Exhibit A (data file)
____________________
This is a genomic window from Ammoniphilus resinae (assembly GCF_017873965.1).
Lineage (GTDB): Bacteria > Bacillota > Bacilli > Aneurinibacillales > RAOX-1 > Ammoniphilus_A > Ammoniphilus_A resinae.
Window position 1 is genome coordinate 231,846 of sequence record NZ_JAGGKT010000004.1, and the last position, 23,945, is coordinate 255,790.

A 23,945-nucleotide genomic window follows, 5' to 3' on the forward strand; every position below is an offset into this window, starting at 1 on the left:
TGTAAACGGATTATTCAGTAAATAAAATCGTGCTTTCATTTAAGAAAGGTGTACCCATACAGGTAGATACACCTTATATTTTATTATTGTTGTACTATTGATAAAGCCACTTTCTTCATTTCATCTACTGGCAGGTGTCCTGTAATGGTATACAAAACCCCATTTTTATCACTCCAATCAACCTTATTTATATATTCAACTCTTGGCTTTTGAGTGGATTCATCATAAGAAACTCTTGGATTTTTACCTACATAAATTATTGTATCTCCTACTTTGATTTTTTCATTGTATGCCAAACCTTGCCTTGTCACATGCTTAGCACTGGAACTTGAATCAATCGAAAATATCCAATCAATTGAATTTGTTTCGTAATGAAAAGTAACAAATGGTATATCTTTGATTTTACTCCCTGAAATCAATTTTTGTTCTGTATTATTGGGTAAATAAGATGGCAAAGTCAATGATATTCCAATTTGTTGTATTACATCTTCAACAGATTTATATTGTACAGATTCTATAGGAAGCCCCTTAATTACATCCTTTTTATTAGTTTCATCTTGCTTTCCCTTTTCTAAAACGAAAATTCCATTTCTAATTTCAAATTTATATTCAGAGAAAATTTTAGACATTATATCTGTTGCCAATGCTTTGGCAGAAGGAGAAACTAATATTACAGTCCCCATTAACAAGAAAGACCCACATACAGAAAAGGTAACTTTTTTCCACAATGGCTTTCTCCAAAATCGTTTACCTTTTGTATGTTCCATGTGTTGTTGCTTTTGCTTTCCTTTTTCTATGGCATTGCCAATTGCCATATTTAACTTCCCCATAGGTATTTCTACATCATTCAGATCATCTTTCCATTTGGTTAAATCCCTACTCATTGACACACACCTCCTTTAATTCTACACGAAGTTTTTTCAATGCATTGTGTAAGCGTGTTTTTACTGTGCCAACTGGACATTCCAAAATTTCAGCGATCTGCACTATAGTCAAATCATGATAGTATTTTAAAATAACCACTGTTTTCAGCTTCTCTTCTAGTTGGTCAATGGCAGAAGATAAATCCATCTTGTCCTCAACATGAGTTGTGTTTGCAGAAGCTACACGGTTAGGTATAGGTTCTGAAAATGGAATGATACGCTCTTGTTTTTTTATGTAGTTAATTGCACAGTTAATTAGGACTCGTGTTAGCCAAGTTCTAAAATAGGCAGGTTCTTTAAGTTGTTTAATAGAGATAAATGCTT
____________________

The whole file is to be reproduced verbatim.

This is a genomic window from Ammoniphilus resinae (assembly GCF_017873965.1).
Lineage (GTDB): Bacteria > Bacillota > Bacilli > Aneurinibacillales > RAOX-1 > Ammoniphilus_A > Ammoniphilus_A resinae.
Window position 1 is genome coordinate 231,846 of sequence record NZ_JAGGKT010000004.1, and the last position, 23,945, is coordinate 255,790.

A 23,945-nucleotide genomic window follows, 5' to 3' on the forward strand; every position below is an offset into this window, starting at 1 on the left:
TGTAAACGGATTATTCAGTAAATAAAATCGTGCTTTCATTTAAGAAAGGTGTACCCATACAGGTAGATACACCTTATATTTTATTATTGTTGTACTATTGATAAAGCCACTTTCTTCATTTCATCTACTGGCAGGTGTCCTGTAATGGTATACAAAACCCCATTTTTATCACTCCAATCAACCTTATTTATATATTCAACTCTTGGCTTTTGAGTGGATTCATCATAAGAAACTCTTGGATTTTTACCTACATAAATTATTGTATCTCCTACTTTGATTTTTTCATTGTATGCCAAACCTTGCCTTGTCACATGCTTAGCACTGGAACTTGAATCAATCGAAAATATCCAATCAATTGAATTTGTTTCGTAATGAAAAGTAACAAATGGTATATCTTTGATTTTACTCCCTGAAATCAATTTTTGTTCTGTATTATTGGGTAAATAAGATGGCAAAGTCAATGATATTCCAATTTGTTGTATTACATCTTCAACAGATTTATATTGTACAGATTCTATAGGAAGCCCCTTAATTACATCCTTTTTATTAGTTTCATCTTGCTTTCCCTTTTCTAAAACGAAAATTCCATTTCTAATTTCAAATTTATATTCAGAGAAAATTTTAGACATTATATCTGTTGCCAATGCTTTGGCAGAAGGAGAAACTAATATTACAGTCCCCATTAACAAGAAAGACCCACATACAGAAAAGGTAACTTTTTTCCACAATGGCTTTCTCCAAAATCGTTTACCTTTTGTATGTTCCATGTGTTGTTGCTTTTGCTTTCCTTTTTCTATGGCATTGCCAATTGCCATATTTAACTTCCCCATAGGTATTTCTACATCATTCAGATCATCTTTCCATTTGGTTAAATCCCTACTCATTGACACACACCTCCTTTAATTCTACACGAAGTTTTTTCAATGCATTGTGTAAGCGTGTTTTTACTGTGCCAACTGGACATTCCAAAATTTCAGCGATCTGCACTATAGTCAAATCATGATAGTATTTTAAAATAACCACTGTTTTCAGCTTCTCTTCTAGTTGGTCAATGGCAGAAGATAAATCCATCTTGTCCTCAACATGAGTTGTGTTTGCAGAAGCTACACGGTTAGGTATAGGTTCTGAAAATGGAATGATACGCTCTTGTTTTTTTATGTAGTTAATTGCACAGTTAATTAGGACTCGTGTTAGCCAAGTTCTAAAATAGGCAGGTTCTTTAAGTTGTTTAATAGAGATAAATGCTT